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Thursday, 18 July, 2002, 14:28 GMT 15:28 UK
Housing shortage drives prices higher
People moving home
Not enough properties are coming onto the market
A lack of suitable properties is pushing UK house prices higher, a survey of property experts has revealed.

But the study. by the Royal Institution of Chartered Surveyors (Rics), also said that price rises could cool in the coming months, as buyers became reluctant to pay too much for properties.

Separate figures released on Thursday also suggested a cooling in the housing market.

Both the Council of Mortgage Lenders (CML) and the British Bankers' Association (BBA) reported a fall in new mortgage borrowing last month.

Also on Thursday, Northern Rock bank reported a 16% increase in half-year profits, as its business benefited from the strength of the housing market.

Onwards and upwards

Recent house price surveys from the major mortgage lenders have shown prices rising at record rates of nearly 20% a year.


There is growing anecdotal evidence that buyers are becoming reluctant to meet high prices

Ian Perry, RICS

The rapid increase has raised fears that the boom could be followed by a bust, similar to that seen in the early 1990s.

The Rics survey found that the difference between the number of chartered surveyors reporting price rises and falls rose to 65% last month, from 61% in May.

"The continued shortage of houses coming on to the market has been the main driving force for price inflation and there are no signs of it easing," said Ian Perry, the Rics national housing spokesman.

Fewer inquiries

But Mr Perry warned over increasing caution among buyers.

Man looking in estate agent's window
Searching for that dream home

"Many surveyors are now reporting a fall in new inquiries from would-be purchasers," he said.

"Some of the fall-off will be seasonal, but there is growing anecdotal evidence that buyers are becoming reluctant to meet high prices.

"This could be reflected in prices over the coming months."

On Thursday the government outlined details of a 1.1bn expansion in house building in the south east of England.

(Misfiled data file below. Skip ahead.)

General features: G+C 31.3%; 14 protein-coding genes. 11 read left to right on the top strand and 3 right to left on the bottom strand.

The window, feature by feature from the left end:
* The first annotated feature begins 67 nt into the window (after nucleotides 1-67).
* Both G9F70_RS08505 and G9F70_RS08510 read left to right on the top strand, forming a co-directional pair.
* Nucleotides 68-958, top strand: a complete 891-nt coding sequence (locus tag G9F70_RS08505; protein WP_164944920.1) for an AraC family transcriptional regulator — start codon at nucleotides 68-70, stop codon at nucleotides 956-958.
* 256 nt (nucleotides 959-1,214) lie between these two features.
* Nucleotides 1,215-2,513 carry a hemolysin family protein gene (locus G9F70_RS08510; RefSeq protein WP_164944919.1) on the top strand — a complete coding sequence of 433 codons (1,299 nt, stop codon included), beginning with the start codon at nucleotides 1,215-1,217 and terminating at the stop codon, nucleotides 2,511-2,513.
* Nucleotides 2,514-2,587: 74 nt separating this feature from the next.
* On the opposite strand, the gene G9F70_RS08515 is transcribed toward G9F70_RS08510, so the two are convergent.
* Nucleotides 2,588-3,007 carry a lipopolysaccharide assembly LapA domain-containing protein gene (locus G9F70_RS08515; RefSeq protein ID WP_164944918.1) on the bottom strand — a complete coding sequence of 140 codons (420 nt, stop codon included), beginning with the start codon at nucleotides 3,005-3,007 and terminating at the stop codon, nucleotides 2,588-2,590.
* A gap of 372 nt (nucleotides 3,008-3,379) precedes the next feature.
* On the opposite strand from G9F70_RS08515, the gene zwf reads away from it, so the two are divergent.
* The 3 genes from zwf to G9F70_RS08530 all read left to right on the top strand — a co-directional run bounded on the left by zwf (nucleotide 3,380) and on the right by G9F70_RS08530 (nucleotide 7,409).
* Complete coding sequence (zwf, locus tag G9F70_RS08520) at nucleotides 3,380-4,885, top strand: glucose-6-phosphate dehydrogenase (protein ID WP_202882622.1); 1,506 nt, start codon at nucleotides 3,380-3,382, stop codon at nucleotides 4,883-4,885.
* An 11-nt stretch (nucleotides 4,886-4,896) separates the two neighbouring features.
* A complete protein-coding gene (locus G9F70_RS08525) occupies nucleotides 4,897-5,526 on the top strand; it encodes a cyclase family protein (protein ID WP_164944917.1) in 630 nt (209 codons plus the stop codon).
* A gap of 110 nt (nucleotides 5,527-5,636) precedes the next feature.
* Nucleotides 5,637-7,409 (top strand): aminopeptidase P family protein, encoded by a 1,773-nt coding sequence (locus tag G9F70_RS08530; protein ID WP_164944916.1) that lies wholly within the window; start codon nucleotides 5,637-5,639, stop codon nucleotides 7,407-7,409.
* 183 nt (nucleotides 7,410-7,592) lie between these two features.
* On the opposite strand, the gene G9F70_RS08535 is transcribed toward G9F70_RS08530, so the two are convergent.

The plans could lead to 200,000 new homes being built in the region, with thousands of subsidised properties for key workers such as nurses and teachers.

But Rics has already said that the extra cash the government is putting into house building is unlikely to have much impact on rising house prices.

Lending slows

New lending figures have suggested that some heat may be coming out of the housing market.

The Council of Mortgage Lenders said total new lending last month was 17.1bn, compared with the 20.3bn reported in May.

Meanwhile the British Bankers' Association said net lending, which takes into account redemptions and repayments, fell to 4.15bn last month, after hitting 5.19bn in May.

'Buoyant' market

Northern Rock credited the strong housing market with helping boost pre-tax profits to 152.6m for the six months to 30 June, compared with 131.2m a year before.

Northern Rock branch
Northern Rock has increased its bad debt provisions
The bank saw net lending rise by one half to 3.5bn.

And it said it expected the mortgage market "to remain buoyant" for the rest of the year, despite a slowdown in house prices rises.

"The housing market will slow," said chief executive Adam Applegarth

"But the economic conditions of historically low interest rates, low unemployment and the lack of supply of new housing stock should underpin the mortgage market going forward."

However, in a possible sign of growing caution, the bank said it had increased provisions for bad debts from 11.6m to 20.9m.

 WATCH/LISTEN
 ON THIS STORY
The BBC's Brian Milligan
"The peak of the market may be near"

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17 Jul 02 | Business
16 Jul 02 | Business
15 Jul 02 | Politics
20 Jun 02 | Business
18 Jun 02 | Business
13 Jun 02 | Business
22 May 02 | Business
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